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The problem isn’t the tech?

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There have been so many times when I keep thinking about the bad habits I acquired through the years. What kind, you ask? The practices that bother me are primarily about how I relate with my phone. It feels like an itch I couldn’t scratch. As if there’s something wrong, but I cannot figure it out. And perhaps, you’ve been thinking about it too–wondering how you allowed a few people from the tech dictate what your everyday life should look like.

Here’s an interesting conversation between Sean Illing and Johann Hari from Stolen Focus:

Sean Illing

So the problem isn’t the tech, it’s the business model?

Johann Hari

The heart of this is the business model. So you open Facebook or any of the mainstream social media apps and those companies begin to make money immediately in two ways. The first way is obvious. You see ads and they make money from the ads.

The second way is much more important. Everything you do on Facebook is scanned and sorted by Facebook to build a profile of you. So let’s say that you like Donald Trump and you tell your mom you just bought some diapers. Facebook’s algorithms are scanning you. This is someone who likes Donald Trump, he’s probably conservative. And he’s talking about diapers, he’s got a baby. They build up a profile of you to sell to advertisers. As people in Silicon Valley always say, you are not the customer of Facebook, you’re the product they sell to the advertisers.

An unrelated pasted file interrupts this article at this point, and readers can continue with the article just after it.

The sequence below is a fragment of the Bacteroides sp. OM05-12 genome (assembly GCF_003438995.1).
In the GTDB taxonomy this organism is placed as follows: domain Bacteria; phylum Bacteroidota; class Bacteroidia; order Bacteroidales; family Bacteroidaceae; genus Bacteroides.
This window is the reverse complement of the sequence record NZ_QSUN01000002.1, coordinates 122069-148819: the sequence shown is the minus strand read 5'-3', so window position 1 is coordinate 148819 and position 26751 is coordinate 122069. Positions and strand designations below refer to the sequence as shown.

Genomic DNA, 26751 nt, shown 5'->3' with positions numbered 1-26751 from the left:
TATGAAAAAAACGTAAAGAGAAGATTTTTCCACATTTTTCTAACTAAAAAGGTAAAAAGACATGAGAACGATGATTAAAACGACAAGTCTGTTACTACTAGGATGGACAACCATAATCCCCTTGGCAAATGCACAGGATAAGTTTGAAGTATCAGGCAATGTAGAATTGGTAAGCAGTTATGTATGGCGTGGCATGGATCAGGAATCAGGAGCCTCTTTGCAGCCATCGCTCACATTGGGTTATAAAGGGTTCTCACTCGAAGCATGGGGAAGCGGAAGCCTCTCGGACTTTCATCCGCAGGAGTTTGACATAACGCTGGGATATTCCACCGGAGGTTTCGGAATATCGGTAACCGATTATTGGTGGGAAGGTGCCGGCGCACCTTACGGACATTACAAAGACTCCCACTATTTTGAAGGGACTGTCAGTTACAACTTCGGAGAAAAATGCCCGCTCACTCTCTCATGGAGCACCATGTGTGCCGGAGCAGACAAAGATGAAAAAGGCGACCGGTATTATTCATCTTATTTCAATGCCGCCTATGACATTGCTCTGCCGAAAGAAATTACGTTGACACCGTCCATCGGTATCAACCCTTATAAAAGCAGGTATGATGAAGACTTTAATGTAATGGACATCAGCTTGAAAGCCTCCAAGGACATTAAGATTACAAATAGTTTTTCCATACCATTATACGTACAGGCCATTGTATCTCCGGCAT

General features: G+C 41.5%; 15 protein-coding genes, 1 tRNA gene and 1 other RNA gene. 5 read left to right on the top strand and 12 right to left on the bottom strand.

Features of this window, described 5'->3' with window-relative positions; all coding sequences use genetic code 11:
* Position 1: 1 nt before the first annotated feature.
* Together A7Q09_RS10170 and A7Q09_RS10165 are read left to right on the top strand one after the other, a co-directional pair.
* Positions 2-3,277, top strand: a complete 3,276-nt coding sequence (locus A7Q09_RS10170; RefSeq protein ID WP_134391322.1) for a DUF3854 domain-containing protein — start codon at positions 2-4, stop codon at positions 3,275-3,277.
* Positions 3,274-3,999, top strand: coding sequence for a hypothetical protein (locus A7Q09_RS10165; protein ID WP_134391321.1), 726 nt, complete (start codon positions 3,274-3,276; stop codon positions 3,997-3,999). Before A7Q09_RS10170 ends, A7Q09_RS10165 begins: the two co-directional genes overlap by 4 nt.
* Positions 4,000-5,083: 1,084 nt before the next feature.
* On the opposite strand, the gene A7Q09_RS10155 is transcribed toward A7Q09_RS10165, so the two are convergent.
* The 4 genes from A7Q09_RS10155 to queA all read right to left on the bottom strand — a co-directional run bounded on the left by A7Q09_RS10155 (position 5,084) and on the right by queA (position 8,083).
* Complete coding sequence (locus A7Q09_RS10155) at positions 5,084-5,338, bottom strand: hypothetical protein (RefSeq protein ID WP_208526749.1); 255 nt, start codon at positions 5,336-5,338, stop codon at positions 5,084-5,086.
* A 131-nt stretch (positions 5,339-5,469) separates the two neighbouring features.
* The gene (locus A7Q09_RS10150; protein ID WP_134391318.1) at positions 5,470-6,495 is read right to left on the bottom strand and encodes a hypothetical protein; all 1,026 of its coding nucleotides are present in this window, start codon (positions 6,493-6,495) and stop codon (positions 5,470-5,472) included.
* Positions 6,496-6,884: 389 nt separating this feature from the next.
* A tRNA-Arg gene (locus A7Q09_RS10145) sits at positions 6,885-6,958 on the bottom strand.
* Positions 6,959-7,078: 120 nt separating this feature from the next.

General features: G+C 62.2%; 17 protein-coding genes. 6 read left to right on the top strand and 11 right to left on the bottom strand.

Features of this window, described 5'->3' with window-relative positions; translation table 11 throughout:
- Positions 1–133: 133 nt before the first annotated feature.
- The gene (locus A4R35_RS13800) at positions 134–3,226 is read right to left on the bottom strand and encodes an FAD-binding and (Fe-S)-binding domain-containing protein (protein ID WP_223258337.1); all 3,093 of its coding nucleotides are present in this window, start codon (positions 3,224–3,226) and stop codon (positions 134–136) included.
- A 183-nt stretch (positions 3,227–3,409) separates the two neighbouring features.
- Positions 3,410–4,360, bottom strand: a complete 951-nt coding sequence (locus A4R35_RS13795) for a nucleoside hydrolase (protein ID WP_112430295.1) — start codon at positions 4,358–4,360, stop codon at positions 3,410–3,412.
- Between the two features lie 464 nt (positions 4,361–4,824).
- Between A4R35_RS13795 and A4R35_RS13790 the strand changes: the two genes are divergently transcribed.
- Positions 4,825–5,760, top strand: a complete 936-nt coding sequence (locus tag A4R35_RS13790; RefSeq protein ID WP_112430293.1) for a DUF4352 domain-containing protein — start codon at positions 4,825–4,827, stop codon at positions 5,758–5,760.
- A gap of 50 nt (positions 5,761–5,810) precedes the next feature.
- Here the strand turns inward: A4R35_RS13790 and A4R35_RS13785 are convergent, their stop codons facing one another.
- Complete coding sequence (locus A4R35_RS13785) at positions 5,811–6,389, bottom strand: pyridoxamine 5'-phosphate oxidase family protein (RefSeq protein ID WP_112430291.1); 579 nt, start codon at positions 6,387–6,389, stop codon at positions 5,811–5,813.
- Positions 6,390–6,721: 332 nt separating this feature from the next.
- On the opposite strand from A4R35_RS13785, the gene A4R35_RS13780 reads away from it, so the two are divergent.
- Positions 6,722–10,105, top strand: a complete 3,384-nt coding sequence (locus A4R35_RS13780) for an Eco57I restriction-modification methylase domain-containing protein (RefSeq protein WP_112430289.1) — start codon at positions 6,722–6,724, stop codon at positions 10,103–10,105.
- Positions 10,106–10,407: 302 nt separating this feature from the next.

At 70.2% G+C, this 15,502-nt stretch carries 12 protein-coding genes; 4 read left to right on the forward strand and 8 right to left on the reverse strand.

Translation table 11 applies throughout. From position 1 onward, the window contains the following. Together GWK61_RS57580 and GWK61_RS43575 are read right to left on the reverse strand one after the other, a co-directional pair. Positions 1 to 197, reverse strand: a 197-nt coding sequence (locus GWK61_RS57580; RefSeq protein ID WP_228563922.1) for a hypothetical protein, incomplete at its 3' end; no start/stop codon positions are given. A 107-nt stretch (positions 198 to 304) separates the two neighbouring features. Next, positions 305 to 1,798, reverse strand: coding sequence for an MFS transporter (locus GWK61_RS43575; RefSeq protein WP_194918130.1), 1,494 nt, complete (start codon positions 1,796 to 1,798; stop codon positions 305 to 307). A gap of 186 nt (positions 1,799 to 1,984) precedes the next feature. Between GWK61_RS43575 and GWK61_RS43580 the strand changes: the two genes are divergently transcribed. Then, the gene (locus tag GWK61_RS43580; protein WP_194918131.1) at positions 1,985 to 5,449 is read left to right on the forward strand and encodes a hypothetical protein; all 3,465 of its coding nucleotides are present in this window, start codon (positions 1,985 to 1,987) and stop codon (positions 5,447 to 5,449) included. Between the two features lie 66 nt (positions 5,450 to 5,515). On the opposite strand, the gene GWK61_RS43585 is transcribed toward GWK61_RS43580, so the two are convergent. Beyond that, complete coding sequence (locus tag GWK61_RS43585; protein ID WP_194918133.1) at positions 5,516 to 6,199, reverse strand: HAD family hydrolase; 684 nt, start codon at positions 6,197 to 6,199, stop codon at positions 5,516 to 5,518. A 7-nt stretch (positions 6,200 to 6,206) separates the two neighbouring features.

The whole machinery, this whole business model has an effect: Every time you pick up Facebook and scroll, they make money. And every time you put it down, their revenue streams disappear. So all of their algorithmic power, all of their engineering genius, some of the cleverest people in the world are dedicated toward one goal: “How do I get Sean to pick up his phone more often and scroll as long as he possibly can?”

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